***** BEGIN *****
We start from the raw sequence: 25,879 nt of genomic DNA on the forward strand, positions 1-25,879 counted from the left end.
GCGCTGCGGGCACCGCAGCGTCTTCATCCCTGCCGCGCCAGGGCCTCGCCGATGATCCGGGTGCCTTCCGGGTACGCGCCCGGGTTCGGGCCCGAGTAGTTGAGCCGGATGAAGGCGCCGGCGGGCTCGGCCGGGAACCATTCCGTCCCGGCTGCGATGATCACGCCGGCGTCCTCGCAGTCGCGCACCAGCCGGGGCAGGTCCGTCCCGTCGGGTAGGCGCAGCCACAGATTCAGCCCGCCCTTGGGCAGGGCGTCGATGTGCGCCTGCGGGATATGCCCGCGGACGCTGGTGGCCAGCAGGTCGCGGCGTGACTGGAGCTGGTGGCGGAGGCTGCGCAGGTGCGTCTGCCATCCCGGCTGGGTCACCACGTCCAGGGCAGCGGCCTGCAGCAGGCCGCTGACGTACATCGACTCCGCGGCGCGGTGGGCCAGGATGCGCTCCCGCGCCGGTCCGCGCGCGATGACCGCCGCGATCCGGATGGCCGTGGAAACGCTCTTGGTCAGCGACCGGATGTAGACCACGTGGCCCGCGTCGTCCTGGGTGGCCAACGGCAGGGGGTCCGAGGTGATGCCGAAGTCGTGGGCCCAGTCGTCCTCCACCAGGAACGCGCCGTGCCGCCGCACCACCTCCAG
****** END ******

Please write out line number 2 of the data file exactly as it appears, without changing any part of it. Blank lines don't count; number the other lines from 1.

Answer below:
GCGCTGCGGGCACCGCAGCGTCTTCATCCCTGCCGCGCCAGGGCCTCGCCGATGATCCGGGTGCCTTCCGGGTACGCGCCCGGGTTCGGGCCCGAGTAGTTGAGCCGGATGAAGGCGCCGGCGGGCTCGGCCGGGAACCATTCCGTCCCGGCTGCGATGATCACGCCGGCGTCCTCGCAGTCGCGCACCAGCCGGGGCAGGTCCGTCCCGTCGGGTAGGCGCAGCCACAGATTCAGCCCGCCCTTGGGCAGGGCGTCGATGTGCGCCTGCGGGATATGCCCGCGGACGCTGGTGGCCAGCAGGTCGCGGCGTGACTGGAGCTGGTGGCGGAGGCTGCGCAGGTGCGTCTGCCATCCCGGCTGGGTCACCACGTCCAGGGCAGCGGCCTGCAGCAGGCCGCTGACGTACATCGACTCCGCGGCGCGGTGGGCCAGGATGCGCTCCCGCGCCGGTCCGCGCGCGATGACCGCCGCGATCCGGATGGCCGTGGAAACGCTCTTGGTCAGCGACCGGATGTAGACCACGTGGCCCGCGTCGTCCTGGGTGGCCAACGGCAGGGGGTCCGAGGTGATGCCGAAGTCGTGGGCCCAGTCGTCCTCCACCAGGAACGCGCCGTGCCGCCGCACCACCTCCAG